Ever present on my list of must-sees, Landscape Photographer of the Year continues to be a huge source of inspiration in terms of standards and fuelling ones wanderlust. It rarely fails to disappoint and this year is no exception.
But this year it was the increasingly creative approaches being taken to the subject that stuck with me; conscious attempts to break away from the more norms of landscape photography.
Personal highlights included Rachael Talibart's Maelstrom - the winner of The Sunday Times Magazine Award. Her shot of Storm Imogen off the coast of Newhaven has such a vivid sense of drama and presence you'd be forgiven for thinking she captured it from a boat on the water.
Damian Ward won the Adobe Prize with a seascape; the long exposure of the incoming waves and the zig-zagging lead-in lines created by the wooden groynes offers a more traditional shot. In the Classic View category, Mirek Galagus' imposing shot of the lighthouse at Beachy Head warranted recognition on the efforts of the photographer alone; he was standing waist deep in the sea, fighting off waves to capture this image.
I always enjoy being pleasantly surprised by photographs I would not have first thought to be appealing and this year the honour goes to Finbarr Fallon's shot of Battersea power station. It's a foggy, industrial scene in black and white, with a bleakness reminiscent of a Lowry painting. The composition, timing, and repeated attempts by Fallon in returning to the same spot time and again waiting for the right conditions is something all landscape photographers can respect.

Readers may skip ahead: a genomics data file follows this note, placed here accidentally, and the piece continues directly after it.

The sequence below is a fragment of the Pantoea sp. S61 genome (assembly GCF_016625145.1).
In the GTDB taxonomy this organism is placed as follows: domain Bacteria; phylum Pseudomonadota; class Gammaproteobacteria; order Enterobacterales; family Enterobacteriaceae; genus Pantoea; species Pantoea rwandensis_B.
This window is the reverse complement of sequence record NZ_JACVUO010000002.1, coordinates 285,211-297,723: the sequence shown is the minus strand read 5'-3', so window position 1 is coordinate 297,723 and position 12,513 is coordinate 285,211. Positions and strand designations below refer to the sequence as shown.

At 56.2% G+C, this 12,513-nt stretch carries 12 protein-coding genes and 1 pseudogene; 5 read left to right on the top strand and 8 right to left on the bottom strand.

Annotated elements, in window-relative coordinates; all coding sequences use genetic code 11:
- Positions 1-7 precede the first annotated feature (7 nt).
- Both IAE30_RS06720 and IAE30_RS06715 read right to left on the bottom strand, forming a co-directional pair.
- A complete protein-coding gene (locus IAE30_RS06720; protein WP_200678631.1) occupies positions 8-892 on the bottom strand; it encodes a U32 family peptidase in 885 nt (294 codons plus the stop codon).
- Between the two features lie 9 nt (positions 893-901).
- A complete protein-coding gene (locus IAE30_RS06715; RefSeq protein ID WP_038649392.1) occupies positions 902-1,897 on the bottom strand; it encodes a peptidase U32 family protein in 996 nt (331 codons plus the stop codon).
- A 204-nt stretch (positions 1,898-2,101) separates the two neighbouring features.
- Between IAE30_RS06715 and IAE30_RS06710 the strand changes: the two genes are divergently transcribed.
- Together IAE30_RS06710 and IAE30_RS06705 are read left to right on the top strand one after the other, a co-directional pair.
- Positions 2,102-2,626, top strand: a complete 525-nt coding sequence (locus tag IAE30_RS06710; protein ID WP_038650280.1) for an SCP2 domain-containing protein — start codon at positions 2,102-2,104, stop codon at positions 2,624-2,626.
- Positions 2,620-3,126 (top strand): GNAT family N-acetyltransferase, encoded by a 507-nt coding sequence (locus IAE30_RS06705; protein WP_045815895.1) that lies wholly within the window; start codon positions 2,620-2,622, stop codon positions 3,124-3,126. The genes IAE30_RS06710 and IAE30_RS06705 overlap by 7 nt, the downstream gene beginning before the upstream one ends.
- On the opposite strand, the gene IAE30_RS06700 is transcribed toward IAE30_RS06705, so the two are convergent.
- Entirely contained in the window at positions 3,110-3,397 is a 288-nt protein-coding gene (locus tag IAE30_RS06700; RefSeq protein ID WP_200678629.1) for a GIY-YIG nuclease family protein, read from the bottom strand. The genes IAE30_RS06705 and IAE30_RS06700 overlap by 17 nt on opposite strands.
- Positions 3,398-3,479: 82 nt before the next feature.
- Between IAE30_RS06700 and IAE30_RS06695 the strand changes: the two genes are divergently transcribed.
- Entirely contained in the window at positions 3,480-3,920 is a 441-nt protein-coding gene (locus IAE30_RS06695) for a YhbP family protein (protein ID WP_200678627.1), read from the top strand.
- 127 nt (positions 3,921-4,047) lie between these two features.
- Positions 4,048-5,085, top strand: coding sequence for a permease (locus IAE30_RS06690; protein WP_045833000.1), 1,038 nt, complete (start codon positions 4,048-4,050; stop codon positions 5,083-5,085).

One observation of this competition is the preponderance of shots taken in Scotland and the north of England. While this is to be expected, it would perhaps be refreshing to see greater representation from different parts of the UK. The diversity of the categories should continue to be encouraged to allow for such opportunities.
Landscape Photographer of the Year is celebrating its tenth anniversary - and its third year at its new home at Waterloo. While I'm not sure I will ever be convinced that a train station is the best location for an exhibition, it does mean that it is easier than ever to visit. And that is a definite plus for one of the best photography competitions of the year.
Landscape Photographer of the Year 2016 is currently on at London Waterloo station and runs until 5th February 2017. Admission is free.